March 8th, 2010
Okay. Some of you are probably irritated with me for this title — you’re thinking, “Why do you have to compliment him?” As if I’m somehow fraternizing with the enemy and being a traitor to the cause of science and environmentalism. Maybe you’re still buying into the, “Ignore them and hope they’ll go away,” strategy. If so, you might want ask the folks who have been associated with Kerry, Gore and Climategate how that strategy worked out. In fact, it was one of the bits Morano went through in the interview — more or less saying, “Thank you for making my job so easy by trying to ignore us.”
The email response to my interview with Marc Morano last Thursday has been what we hoped for. I’m going to summarize and excerpt parts of the emails on Thursday. You’re still welcome to send in your thoughts, up until probably Wednesday morning.
THE TOP TEN WAYS IN WHICH MARC MORANO ILLUSTRATES THE PRINCIPLES OF “DON’T BE SUCH A SCIENTIST”
1 SPECIFICS – I mentioned in my book the basic rule that, “The power of good storytelling rests in the specifics.” For Benshi Essay #3 I delved deeper into this, citing the wonderful article by Nicholas Kristof in Outside Magazine about the failure of NGOs in Africa to grasp this principle in their mass communication. Now we have Marc Morano as a perfect case study in what this means. Just listen to him in his television debates — everything he says is tied to specific pieces of information. And notice that I titled the interview with him, “Naming Names.” He simply knows how to argue in very specific terms. We can (and will) argue about the accuracy of it all down the road, but for now, know that this is a characteristic of a skilled communicator.
2 AROUSE AND FULFILL – One of the things you didn’t get to see in the interview was some of the mud slinging Marc engaged in when it came to Mike Mann. He called him a few names and hurled specific accusations of dishonesty. Given that the Penn State investigation recently cleared Mike (and the only issue left unresolved is trivial according to the head of the investigation), and given what I had said earlier about the irresponsibility of CBS News in propagating slander, I couldn’t see the logic or value of including those insults. Marc got to see the edited transcript before I posted it so he knew that I had pulled it back a bit. But suffice it to say, he knows very well how to toss out the sort of accusations that cause whiplash in readers, and arouse their interest. He’s very good at this, and in the short attention span world of television news it is an essential skill — not necessarily hurling insults, but knowing how to be provocative and arouse attention.
3 NON-CONTROLLING – This is one of the most important and prominent features of his style. In one of the best sets of comments that I’ll post on Thursday, a communications professor notes this difference between Morano and Mann. In both interviews at various places I interrupted and challenged them in what they were saying. With Mike Mann you can feel a tension immediately emerge (the communications professor noted this and describes it much better than I). But with Morano, he has the ability to roll with whatever resistance arises. In my book I talked about the value of improv training towards developing this skill. I’m guessing Marc would be great in an improv class. However, you are welcome to ask, “But where does truth and accuracy work into this?” The communications professor will address that on Thursday.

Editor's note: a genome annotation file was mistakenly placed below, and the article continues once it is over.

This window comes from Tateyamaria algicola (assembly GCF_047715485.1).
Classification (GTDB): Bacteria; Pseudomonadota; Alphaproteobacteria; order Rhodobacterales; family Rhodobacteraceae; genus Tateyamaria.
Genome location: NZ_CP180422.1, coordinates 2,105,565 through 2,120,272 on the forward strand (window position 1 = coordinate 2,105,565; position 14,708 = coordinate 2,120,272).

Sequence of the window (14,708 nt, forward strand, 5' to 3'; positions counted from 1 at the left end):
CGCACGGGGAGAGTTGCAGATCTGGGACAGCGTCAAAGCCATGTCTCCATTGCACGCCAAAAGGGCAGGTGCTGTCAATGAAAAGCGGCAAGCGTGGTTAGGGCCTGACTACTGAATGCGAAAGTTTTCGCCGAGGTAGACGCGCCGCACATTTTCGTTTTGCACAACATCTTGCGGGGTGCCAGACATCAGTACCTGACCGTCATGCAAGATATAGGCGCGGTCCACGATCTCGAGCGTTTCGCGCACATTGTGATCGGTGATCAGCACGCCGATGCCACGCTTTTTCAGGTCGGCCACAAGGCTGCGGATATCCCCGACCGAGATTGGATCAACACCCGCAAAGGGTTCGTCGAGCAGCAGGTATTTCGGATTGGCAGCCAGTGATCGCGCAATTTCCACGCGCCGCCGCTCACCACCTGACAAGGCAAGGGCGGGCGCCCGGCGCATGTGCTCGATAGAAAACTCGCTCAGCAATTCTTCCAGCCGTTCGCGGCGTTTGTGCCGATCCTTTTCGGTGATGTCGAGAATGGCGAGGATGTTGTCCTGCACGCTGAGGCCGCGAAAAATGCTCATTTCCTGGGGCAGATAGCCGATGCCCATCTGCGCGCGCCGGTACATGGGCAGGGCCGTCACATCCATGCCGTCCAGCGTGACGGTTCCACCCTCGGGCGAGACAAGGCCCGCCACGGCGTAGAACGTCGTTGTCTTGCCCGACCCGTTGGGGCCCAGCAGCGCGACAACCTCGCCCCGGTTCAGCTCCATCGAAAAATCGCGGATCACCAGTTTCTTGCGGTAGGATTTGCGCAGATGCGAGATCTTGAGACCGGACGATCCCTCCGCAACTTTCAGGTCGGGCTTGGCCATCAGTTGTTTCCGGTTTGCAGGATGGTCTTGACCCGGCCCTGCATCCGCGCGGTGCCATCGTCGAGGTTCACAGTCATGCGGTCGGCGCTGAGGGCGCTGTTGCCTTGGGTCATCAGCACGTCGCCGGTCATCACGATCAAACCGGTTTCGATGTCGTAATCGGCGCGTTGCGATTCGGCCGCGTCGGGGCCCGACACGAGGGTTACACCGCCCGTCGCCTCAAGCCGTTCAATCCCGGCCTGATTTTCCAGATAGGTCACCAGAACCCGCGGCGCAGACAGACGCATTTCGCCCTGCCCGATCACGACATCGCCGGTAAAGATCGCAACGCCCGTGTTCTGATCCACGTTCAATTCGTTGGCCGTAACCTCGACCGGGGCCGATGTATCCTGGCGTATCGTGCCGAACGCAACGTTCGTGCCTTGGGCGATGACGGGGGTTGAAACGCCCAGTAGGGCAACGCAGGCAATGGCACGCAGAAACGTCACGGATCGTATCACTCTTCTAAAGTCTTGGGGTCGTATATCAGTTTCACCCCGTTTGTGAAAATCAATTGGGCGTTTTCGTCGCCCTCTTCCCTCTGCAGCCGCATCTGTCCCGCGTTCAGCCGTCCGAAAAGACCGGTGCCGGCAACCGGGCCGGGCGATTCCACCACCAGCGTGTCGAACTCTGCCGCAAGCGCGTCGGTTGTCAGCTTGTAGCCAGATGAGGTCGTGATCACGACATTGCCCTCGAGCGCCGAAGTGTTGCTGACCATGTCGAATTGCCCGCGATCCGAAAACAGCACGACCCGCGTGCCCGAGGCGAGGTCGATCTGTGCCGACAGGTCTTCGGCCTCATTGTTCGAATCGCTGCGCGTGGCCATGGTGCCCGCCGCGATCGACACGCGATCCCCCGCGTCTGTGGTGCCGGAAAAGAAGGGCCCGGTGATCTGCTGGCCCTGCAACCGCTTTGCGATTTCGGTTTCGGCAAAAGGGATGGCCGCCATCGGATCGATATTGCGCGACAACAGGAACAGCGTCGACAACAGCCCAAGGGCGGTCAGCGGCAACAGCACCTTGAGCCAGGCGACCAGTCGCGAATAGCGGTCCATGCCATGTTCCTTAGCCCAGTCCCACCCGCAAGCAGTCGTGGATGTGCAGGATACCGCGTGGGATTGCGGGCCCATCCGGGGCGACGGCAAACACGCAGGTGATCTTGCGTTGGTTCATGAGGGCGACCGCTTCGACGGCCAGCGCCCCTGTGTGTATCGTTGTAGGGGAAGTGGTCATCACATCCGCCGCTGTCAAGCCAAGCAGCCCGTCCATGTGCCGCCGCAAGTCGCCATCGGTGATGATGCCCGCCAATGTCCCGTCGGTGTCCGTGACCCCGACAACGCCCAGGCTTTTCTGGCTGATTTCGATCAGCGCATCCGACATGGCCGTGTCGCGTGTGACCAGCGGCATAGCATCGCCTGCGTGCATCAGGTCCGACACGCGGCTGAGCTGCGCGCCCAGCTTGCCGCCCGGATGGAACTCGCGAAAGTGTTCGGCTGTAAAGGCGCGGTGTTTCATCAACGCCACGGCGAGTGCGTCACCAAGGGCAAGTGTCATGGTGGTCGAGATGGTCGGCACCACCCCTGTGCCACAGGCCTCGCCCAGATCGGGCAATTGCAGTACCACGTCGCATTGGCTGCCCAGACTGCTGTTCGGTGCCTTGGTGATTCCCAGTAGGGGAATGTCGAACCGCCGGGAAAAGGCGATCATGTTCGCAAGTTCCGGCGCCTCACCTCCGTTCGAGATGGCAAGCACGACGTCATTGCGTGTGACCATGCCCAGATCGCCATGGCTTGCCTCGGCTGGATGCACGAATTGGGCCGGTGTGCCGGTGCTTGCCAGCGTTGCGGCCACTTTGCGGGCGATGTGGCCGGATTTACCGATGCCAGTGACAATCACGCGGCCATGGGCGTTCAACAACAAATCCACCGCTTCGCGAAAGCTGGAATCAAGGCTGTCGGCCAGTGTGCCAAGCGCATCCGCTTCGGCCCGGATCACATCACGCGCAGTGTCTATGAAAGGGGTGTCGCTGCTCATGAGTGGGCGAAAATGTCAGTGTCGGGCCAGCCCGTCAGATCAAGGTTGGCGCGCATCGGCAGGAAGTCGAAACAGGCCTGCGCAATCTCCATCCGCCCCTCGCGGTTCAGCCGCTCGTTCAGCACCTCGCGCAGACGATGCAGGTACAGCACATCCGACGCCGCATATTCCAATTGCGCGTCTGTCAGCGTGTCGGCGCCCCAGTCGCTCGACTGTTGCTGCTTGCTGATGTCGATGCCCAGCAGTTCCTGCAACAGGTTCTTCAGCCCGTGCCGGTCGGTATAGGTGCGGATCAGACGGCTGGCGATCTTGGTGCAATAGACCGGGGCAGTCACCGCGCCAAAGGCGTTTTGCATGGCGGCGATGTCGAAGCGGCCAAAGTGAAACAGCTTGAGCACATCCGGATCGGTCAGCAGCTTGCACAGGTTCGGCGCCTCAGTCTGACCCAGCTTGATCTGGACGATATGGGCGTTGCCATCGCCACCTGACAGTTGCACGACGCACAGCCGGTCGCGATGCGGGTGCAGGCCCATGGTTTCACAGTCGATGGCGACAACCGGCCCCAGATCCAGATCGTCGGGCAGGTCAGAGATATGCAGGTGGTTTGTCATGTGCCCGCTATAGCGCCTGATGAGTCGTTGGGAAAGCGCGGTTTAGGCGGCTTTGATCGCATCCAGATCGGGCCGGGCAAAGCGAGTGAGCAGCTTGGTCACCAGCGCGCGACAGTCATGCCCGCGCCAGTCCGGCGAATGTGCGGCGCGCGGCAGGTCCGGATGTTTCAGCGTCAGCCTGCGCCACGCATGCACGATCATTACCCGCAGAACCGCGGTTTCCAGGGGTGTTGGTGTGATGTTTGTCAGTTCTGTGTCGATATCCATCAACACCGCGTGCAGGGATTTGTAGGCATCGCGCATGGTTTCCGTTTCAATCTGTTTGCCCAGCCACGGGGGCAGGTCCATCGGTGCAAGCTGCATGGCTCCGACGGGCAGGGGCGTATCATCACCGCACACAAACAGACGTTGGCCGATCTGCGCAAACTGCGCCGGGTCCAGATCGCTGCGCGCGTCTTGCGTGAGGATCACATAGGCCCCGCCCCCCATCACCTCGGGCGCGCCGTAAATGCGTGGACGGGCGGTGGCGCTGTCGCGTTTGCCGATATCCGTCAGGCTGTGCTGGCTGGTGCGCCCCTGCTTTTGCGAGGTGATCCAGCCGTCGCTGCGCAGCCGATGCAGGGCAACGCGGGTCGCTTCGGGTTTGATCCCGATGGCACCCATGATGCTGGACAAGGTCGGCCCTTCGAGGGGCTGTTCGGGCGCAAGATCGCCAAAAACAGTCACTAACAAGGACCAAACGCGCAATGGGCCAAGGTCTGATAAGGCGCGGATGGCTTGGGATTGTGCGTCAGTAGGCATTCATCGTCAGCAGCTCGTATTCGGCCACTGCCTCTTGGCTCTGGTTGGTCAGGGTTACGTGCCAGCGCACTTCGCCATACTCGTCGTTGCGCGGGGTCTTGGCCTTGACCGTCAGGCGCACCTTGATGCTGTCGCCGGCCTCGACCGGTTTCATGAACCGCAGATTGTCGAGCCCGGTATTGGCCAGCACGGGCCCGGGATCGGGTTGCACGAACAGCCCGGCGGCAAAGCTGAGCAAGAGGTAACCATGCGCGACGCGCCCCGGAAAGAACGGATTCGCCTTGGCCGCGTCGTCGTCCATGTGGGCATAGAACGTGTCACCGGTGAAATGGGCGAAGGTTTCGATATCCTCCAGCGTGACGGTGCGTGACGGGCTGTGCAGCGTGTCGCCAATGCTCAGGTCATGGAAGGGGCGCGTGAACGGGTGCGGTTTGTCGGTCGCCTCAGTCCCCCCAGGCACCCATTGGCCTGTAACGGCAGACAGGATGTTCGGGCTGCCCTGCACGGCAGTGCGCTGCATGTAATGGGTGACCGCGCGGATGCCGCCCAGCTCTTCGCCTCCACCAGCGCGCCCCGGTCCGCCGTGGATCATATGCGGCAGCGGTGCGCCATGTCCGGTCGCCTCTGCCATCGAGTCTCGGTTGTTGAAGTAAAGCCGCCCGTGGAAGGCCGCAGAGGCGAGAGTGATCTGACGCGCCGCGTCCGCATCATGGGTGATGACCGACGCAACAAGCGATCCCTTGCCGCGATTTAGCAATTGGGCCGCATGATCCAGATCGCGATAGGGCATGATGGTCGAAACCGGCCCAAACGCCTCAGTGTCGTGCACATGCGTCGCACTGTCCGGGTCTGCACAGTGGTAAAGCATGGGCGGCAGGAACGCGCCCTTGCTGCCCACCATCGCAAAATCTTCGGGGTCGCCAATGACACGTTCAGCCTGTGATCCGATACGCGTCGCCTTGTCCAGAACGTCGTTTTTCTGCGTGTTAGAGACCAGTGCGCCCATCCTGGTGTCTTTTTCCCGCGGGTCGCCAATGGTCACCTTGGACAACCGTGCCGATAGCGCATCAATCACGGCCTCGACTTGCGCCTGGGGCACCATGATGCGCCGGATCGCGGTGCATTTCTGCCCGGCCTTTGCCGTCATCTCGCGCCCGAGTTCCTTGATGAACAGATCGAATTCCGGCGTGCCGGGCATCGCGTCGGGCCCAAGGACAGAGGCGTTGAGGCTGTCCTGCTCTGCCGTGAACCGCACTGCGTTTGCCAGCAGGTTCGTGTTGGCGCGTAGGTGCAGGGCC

4 HUMOR – The first chapter of my book was about moving the process down out of the head and into the lower organs. Marc is very good with at least one aspect of this which is humor. He smiles continuously in debates, and even on his website, www.climatedepot.com, you see he maintains a fairly humorous tone as he pokes fun at climate scientists (which by the way is the same tone as The Drudge Report).
5 STORYTELLING – The core of a good story is the source of tension or conflict. Morano has a very sharp instinct for pursuing where the sources of tension and conflict are in the issues surrounding global warming. And while he doesn’t exactly spin yarns, he does know how to recount past events — whether its James Hansen’s initial testimony to congress or events in the aftermath of Climategate — with a clear sense of story.
6 DRAMA – He has a voice which is non-monotonic. It may not seem like much of an issue, but it’s painful how many brilliant academics lack the ability to speak with any sort of dramatic flair in their delivery. It’s a standard part of effective communication. He has it.
7 ABILITY TO LISTEN – At the start of the interview he talks about his best debate, which was a radio debate against George Monbiot. He doesn’t say it was his best because he feels he cut his opponent to shreds. To the contrary, he feels it was his best because of how tightly intertwined their exchanges were — that each of them was able to listen to the other one and play off what they were saying. The ability to listen is the central element to improv acting. And also, in his review of my book, Peter Kareiva said it’s the number one problem of scientists — their inability to listen. To which I can only say, Amen, brotha.
8 NON CONDESCENSION – The debate with Watson ended with him calling Morano an, “Asshole.” I wrote a whole section in my book about how we intimately learned in acting class that “rising above,” always loses your audience. You don’t see Morano rising above. He simply offers up his factoids, smiles, and says there you have it.
9 SPEED – The poor fellow who is given the burden of transcribing my interviews groaned at this one. Morano speaks very fast. Pretty much twice the speed of anyone else I’ve interviewed so far. It’s not clear he needs all the extra words at times (and be sure to read the comments of my transcriber below), but he is a bit like Mohammad Ali at times in his ability to float like a butterfly and sting like a bee.